In the last few years, network neuroscience has emerged as an interdisciplinary field of extensive research, aiming to understand the role of human brain networks during affective and cognitive processing, as in the explanation of more subtle phenotypic characteristics, like personality. Network neuroscience shifted our mind-set from unimodal (activation/deactivation of certain regions) to multimodal models (collaboration between different brain regions), which seem to be closer to the brain’s complexity. In the last years, this became even more meaningful, considering the increase of brain regions that can be simultaneously recorded either by different neuroimaging modalities like electroencephalography (EEG), magnetoencephalography (MEG) and functional magnetic resonance imaging (fMRI).
Despite the major advances in the field of network neuroscience, research on its application to increase our understanding of emotions and cognitive functioning, as well as in individual differences is still scarce. This is mainly due to the limitations of current computational approaches, as to their application in enough neuroimaging data (Big Data) to safely answer biologically inspired neuroscientific questions.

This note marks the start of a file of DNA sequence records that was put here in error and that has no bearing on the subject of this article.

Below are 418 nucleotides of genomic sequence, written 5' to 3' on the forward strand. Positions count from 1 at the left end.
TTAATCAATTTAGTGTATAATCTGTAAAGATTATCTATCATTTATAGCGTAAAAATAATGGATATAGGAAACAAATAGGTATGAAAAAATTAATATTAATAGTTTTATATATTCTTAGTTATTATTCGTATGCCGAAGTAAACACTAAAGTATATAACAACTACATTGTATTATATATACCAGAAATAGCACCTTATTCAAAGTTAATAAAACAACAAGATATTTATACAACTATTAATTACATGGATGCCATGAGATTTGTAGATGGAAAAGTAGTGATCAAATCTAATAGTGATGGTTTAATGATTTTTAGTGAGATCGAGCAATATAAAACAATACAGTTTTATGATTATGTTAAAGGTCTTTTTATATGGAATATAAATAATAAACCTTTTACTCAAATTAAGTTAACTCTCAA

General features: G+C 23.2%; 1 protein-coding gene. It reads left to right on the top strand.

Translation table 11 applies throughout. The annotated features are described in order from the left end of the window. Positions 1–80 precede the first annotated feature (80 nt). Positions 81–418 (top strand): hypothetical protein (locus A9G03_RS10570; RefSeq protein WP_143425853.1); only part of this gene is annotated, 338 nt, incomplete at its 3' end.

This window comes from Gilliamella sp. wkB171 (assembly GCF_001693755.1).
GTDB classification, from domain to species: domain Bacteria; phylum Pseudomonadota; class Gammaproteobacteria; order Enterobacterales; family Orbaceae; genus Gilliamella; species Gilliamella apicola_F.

The current Special Issue will cover state-of-the-art research in network neuroscience focused on computational approaches, as well as on their applications in the fields of affective, cognitive, and personality neuroscience, using both neurophysiological (EEG, MEG, etc.) and neuroimaging (fMRI, DWI, etc.) modalities, with the main aim to expand our current knowledge and produce new theoretical frameworks.
Topics may include, but are not limited to, the following:
Computational approaches in estimating the functional and/or structural connectivity
Graph theoretical models in network neuroscience
Multi-scale and multi-graph models of the human brain
Brain Networks in the field of the affective/cognitive/personality neuroscience
Brain networks in brain–computer interface-based applications